Our mission to help you navigate the new normal is fueled by subscribers. To enjoy unlimited access to our journalism, subscribe today.
Shares of biotech giant Gilead spiked more than 2% in Friday trading after the company claimed that its coronavirus treatment, remdesivir, slashed the risk of death from COVID-19 in a new study. But there’s a lot of nuance and unanswered questions about the data, as the company itself and public health experts pointed out, and the drug still shouldn’t be perceived as a silver bullet.
Remdesivir was the first treatment given Food and Drug Administration (FDA) emergency authorization for treating critically ill patients with COVID-19. Several trials—including a randomized study conducted in collaboration with the National Institutes of Health (NIH)—have shown that remdesivir can reduce the amount of time very sick patients have to spend in the hospital. But whether or not it reduces the risk of dying from COVID-19 is way more complicated.
In its latest release, Gilead says that its study shows that remdesivir may lower mortality risk for coronavirus patients by 62%. That figure, however, is an assessment of relative risk, which is different from absolute risk.
Without wading too deep into the mathematical weeds, what this generally means is that comparing percentages of patients who die with one therapy versus another treatment course isn’t the be-all and end-all of a treatment’s effectiveness. You can lower a death rate from 10% to 8%. That’s technically a 20% relative reduction; but on an absolute level, you still have 8% of people dying.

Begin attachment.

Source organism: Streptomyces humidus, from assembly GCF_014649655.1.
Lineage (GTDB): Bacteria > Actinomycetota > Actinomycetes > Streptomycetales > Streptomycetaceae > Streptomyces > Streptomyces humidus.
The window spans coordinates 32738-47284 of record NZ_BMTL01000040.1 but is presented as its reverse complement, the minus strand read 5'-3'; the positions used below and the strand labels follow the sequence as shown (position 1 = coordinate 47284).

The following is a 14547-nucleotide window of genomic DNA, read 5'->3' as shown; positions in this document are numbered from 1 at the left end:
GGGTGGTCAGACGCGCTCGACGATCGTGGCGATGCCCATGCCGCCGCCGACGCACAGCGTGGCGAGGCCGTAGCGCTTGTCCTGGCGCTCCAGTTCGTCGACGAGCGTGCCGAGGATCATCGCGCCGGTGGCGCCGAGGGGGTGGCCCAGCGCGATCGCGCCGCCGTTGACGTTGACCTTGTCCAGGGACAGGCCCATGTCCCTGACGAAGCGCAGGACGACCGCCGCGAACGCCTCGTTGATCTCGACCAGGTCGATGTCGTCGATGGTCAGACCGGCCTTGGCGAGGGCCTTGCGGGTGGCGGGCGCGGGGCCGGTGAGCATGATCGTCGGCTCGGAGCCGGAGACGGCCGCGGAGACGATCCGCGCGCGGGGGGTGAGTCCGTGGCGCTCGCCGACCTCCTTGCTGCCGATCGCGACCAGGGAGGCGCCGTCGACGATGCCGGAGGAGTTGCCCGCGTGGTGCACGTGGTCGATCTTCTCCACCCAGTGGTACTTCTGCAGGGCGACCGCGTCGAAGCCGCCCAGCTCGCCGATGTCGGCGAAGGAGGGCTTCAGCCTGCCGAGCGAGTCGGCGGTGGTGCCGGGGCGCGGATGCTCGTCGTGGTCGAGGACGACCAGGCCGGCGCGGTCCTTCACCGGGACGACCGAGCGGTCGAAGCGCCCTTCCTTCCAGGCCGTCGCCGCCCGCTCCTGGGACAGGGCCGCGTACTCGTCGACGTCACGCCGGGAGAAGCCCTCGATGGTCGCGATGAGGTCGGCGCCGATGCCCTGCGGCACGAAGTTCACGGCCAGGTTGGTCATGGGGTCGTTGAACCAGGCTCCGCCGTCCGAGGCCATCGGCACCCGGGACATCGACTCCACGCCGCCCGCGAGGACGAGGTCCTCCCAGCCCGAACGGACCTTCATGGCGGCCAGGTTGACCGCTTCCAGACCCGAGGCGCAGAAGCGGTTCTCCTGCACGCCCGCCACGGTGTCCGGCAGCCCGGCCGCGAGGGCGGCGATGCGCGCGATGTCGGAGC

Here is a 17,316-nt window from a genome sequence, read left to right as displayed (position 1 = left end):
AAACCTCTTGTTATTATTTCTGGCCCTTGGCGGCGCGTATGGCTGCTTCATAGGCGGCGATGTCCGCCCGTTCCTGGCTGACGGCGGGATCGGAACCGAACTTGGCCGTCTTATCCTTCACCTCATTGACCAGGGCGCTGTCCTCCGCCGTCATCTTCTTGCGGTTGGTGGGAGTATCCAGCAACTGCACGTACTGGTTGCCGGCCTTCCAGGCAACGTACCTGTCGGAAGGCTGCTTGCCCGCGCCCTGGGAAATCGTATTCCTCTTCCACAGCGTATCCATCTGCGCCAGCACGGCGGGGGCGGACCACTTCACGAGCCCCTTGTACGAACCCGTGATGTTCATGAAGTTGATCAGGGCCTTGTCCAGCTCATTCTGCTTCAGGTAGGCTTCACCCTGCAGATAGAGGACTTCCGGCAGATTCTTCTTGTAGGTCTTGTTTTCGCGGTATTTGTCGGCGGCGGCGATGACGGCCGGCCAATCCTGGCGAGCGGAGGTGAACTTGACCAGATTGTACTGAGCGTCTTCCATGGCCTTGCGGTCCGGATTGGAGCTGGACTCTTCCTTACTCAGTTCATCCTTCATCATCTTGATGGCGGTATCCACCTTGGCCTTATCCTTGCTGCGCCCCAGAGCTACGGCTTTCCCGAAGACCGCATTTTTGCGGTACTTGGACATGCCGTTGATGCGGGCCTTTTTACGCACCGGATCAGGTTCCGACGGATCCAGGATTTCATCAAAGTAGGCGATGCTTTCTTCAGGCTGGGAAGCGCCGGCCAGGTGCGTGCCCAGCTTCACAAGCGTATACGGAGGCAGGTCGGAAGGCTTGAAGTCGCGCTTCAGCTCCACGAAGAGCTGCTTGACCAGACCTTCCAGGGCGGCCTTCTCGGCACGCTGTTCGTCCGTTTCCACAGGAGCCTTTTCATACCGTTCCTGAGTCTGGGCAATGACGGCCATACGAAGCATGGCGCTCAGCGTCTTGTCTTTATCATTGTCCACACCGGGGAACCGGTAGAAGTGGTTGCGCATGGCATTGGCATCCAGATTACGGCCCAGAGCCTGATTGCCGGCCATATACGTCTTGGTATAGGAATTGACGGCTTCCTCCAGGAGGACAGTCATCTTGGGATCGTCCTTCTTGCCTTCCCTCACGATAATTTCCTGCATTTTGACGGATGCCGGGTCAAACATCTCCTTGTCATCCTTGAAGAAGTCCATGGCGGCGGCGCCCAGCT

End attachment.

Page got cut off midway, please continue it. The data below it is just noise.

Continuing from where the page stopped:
In Gilead’s case the company claims that for patients being treated with remdesivir, after 14 days the mortality rate fell to 7.6% versus 12.5% for those being treated with existing standard-of-care options.
That’s a noticeable difference. But the nuances persist, as stated by experts in Gilead’s own press release. The study was not randomized (meaning, it pitted different data pools together, which can lead to discrepancies), and there wasn’t a placebo arm to test true efficacy on the mortality front.
That doesn’t mean that it’s completely insignificant information. But it does mean that a whole lot more data in more rigorous clinical settings, along the lines of the NIH trial showing remdesivir can at least cut down the recovery time for severely ill COVID patients, would be required.
“While not as vigorous as a randomized controlled trial, this analysis importantly draws from a real-world setting and serves as an important adjunct to clinical trial data,” said Dr. Susan Olender, of Columbia University Irving Medical Center, in Gilead’s statement.
Former FDA commissioner Scott Gottlieb echoed the sentiment about balancing hope and scientific caution in a tweet. “This is very encouraging but needs to be confirmed in a prospective trial,” he wrote, referring to the need to conduct a trial that isn’t based on analyses from disparate sources.